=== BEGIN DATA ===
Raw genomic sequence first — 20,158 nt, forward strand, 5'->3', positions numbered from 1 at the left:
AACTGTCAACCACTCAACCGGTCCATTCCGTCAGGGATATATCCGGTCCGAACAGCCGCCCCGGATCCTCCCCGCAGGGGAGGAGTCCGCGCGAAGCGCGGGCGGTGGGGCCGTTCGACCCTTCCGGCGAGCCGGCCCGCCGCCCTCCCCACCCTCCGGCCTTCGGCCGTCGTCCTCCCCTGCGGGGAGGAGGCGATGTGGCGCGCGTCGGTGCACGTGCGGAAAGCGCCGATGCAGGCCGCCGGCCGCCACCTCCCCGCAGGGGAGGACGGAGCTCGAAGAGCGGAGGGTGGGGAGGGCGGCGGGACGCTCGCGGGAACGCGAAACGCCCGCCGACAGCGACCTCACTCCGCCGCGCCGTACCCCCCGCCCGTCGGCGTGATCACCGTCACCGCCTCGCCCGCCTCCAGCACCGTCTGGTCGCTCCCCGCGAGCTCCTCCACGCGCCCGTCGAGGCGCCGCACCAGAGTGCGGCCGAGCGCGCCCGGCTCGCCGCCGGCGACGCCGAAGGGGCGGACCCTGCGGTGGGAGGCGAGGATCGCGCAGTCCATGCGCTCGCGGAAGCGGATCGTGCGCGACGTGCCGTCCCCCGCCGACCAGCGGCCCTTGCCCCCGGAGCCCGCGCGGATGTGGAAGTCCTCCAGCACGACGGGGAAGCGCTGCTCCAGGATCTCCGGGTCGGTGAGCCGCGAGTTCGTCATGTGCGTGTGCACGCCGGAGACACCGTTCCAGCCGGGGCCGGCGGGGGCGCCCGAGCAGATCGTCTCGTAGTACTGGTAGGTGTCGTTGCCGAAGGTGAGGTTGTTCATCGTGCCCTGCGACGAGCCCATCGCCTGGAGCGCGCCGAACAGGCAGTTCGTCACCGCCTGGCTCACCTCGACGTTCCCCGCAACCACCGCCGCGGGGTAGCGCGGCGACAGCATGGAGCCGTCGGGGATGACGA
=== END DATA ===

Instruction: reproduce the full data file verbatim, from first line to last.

Raw genomic sequence first — 20,158 nt, forward strand, 5'->3', positions numbered from 1 at the left:
AACTGTCAACCACTCAACCGGTCCATTCCGTCAGGGATATATCCGGTCCGAACAGCCGCCCCGGATCCTCCCCGCAGGGGAGGAGTCCGCGCGAAGCGCGGGCGGTGGGGCCGTTCGACCCTTCCGGCGAGCCGGCCCGCCGCCCTCCCCACCCTCCGGCCTTCGGCCGTCGTCCTCCCCTGCGGGGAGGAGGCGATGTGGCGCGCGTCGGTGCACGTGCGGAAAGCGCCGATGCAGGCCGCCGGCCGCCACCTCCCCGCAGGGGAGGACGGAGCTCGAAGAGCGGAGGGTGGGGAGGGCGGCGGGACGCTCGCGGGAACGCGAAACGCCCGCCGACAGCGACCTCACTCCGCCGCGCCGTACCCCCCGCCCGTCGGCGTGATCACCGTCACCGCCTCGCCCGCCTCCAGCACCGTCTGGTCGCTCCCCGCGAGCTCCTCCACGCGCCCGTCGAGGCGCCGCACCAGAGTGCGGCCGAGCGCGCCCGGCTCGCCGCCGGCGACGCCGAAGGGGCGGACCCTGCGGTGGGAGGCGAGGATCGCGCAGTCCATGCGCTCGCGGAAGCGGATCGTGCGCGACGTGCCGTCCCCCGCCGACCAGCGGCCCTTGCCCCCGGAGCCCGCGCGGATGTGGAAGTCCTCCAGCACGACGGGGAAGCGCTGCTCCAGGATCTCCGGGTCGGTGAGCCGCGAGTTCGTCATGTGCGTGTGCACGCCGGAGACACCGTTCCAGCCGGGGCCGGCGGGGGCGCCCGAGCAGATCGTCTCGTAGTACTGGTAGGTGTCGTTGCCGAAGGTGAGGTTGTTCATCGTGCCCTGCGACGAGCCCATCGCCTGGAGCGCGCCGAACAGGCAGTTCGTCACCGCCTGGCTCACCTCGACGTTCCCCGCAACCACCGCCGCGGGGTAGCGCGGCGACAGCATGGAGCCGTCGGGGATGACGA